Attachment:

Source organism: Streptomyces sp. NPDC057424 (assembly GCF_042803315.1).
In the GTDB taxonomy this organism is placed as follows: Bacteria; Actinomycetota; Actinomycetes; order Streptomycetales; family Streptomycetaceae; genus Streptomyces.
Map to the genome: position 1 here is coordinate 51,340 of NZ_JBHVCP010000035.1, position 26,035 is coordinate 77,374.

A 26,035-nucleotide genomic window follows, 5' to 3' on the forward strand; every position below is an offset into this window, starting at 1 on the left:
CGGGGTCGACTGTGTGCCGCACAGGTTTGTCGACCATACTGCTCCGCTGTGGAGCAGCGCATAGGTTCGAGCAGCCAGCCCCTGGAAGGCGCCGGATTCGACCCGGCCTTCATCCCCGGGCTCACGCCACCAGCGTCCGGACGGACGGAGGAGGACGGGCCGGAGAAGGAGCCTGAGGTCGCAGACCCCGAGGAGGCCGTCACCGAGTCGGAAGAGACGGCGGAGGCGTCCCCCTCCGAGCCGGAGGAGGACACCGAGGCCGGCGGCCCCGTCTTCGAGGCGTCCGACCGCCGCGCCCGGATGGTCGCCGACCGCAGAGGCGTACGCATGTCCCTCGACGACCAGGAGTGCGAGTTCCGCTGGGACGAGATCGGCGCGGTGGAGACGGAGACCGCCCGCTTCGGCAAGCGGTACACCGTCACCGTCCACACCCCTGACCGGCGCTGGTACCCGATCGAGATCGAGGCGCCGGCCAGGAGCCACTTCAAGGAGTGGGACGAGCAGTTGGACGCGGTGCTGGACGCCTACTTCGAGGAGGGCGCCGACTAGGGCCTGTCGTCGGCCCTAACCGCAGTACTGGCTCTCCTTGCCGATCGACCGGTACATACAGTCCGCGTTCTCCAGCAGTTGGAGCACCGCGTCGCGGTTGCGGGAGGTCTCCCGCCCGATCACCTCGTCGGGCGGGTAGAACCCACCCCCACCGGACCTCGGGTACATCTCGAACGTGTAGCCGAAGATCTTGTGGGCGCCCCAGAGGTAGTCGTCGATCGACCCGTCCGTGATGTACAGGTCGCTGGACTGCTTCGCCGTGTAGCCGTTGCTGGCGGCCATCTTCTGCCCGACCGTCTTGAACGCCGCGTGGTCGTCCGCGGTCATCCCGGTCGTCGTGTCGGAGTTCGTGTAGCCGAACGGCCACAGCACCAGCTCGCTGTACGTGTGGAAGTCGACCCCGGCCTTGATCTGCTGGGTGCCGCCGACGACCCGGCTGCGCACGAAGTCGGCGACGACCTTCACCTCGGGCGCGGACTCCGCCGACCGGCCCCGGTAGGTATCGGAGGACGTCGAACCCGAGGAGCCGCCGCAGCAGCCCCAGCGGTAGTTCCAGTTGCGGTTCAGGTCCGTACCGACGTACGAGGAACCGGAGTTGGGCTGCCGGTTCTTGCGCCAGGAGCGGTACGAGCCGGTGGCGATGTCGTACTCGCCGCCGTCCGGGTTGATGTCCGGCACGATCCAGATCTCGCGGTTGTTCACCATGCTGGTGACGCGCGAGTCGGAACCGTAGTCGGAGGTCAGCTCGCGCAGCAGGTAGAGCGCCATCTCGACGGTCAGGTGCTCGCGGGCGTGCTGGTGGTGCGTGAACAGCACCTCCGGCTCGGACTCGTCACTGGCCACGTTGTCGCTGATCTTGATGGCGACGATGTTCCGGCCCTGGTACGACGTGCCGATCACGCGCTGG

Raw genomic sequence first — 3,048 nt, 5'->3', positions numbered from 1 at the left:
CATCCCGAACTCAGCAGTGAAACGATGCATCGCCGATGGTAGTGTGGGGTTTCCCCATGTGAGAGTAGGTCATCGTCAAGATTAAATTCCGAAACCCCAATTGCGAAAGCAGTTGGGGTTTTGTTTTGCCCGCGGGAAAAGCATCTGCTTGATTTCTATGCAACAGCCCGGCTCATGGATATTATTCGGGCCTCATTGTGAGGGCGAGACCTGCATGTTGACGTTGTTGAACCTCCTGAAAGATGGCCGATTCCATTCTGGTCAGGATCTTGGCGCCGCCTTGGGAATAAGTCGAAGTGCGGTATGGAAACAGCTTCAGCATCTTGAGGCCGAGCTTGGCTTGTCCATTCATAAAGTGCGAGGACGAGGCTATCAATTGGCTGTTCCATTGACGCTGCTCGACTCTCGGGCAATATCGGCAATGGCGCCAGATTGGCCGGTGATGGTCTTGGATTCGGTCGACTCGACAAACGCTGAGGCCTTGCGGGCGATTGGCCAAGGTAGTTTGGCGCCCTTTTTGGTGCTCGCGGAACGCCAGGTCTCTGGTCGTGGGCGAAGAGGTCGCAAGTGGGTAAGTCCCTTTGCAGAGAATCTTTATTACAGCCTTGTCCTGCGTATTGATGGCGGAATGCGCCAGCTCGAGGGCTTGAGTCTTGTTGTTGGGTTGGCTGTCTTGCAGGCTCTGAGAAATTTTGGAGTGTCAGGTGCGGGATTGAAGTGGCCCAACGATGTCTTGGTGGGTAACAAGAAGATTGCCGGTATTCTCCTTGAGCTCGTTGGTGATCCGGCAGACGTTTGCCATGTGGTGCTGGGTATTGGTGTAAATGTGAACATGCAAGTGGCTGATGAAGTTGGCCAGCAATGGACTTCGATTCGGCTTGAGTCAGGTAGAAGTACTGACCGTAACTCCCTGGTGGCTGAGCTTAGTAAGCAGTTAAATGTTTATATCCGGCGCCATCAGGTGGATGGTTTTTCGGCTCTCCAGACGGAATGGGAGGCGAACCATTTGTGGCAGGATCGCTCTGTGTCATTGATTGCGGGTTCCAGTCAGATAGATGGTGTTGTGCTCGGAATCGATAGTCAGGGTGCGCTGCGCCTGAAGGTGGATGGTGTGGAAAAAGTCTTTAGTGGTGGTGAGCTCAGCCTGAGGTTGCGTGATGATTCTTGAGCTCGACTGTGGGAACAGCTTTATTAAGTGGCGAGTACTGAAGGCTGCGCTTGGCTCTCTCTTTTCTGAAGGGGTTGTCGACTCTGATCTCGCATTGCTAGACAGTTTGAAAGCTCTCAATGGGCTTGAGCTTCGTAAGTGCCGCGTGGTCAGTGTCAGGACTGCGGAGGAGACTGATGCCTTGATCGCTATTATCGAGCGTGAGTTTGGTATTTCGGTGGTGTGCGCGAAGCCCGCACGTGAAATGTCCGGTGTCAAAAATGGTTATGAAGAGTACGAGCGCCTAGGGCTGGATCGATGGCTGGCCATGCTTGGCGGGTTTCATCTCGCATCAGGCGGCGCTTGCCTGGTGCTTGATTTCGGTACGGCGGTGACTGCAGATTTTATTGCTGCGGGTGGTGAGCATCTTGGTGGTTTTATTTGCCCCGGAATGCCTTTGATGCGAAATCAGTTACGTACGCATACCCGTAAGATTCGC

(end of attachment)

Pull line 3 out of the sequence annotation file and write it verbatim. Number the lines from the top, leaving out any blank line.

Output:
Map to the genome: position 1 here is coordinate 51,340 of NZ_JBHVCP010000035.1, position 26,035 is coordinate 77,374.